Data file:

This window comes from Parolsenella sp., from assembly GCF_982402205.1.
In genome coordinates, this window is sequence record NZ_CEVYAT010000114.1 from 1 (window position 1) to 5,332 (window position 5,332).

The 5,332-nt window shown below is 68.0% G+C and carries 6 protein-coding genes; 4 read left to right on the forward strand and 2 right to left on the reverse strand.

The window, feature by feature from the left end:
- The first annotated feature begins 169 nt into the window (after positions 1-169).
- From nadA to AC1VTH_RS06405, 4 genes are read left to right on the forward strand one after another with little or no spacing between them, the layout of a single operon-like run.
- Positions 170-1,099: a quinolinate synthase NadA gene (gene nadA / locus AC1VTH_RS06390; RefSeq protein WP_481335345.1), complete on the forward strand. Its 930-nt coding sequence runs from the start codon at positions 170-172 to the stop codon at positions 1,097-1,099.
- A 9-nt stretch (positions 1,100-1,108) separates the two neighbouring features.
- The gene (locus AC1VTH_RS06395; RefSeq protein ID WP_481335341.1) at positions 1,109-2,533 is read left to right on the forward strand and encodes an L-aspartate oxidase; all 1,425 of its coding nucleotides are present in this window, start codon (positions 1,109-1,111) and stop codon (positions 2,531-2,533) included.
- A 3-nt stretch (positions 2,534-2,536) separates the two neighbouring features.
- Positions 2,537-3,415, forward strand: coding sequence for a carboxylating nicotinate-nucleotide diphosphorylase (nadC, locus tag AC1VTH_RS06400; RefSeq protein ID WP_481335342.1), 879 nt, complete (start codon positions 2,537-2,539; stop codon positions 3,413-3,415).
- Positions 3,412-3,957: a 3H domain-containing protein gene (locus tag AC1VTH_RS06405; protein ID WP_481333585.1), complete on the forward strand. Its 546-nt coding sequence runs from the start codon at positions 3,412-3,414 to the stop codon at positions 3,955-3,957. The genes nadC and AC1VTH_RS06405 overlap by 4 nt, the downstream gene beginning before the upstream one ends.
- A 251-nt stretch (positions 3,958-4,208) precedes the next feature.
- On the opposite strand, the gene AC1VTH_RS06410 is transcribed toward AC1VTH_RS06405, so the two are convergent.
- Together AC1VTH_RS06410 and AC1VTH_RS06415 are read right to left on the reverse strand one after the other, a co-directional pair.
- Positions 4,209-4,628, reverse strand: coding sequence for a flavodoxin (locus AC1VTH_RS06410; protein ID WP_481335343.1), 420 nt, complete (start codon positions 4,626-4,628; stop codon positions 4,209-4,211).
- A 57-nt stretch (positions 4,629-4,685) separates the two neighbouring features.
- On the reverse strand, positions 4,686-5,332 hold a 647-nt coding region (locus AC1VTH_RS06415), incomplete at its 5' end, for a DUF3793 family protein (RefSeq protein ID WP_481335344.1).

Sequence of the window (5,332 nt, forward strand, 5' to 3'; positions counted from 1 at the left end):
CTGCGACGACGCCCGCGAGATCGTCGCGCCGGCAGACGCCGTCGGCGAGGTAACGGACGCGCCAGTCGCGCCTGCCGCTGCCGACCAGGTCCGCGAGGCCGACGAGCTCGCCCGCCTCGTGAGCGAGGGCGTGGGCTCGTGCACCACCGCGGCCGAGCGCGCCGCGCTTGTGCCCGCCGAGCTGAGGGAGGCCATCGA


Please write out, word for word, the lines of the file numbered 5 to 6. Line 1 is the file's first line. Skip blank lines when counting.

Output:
- The first annotated feature begins 169 nt into the window (after positions 1-169).
- From nadA to AC1VTH_RS06405, 4 genes are read left to right on the forward strand one after another with little or no spacing between them, the layout of a single operon-like run.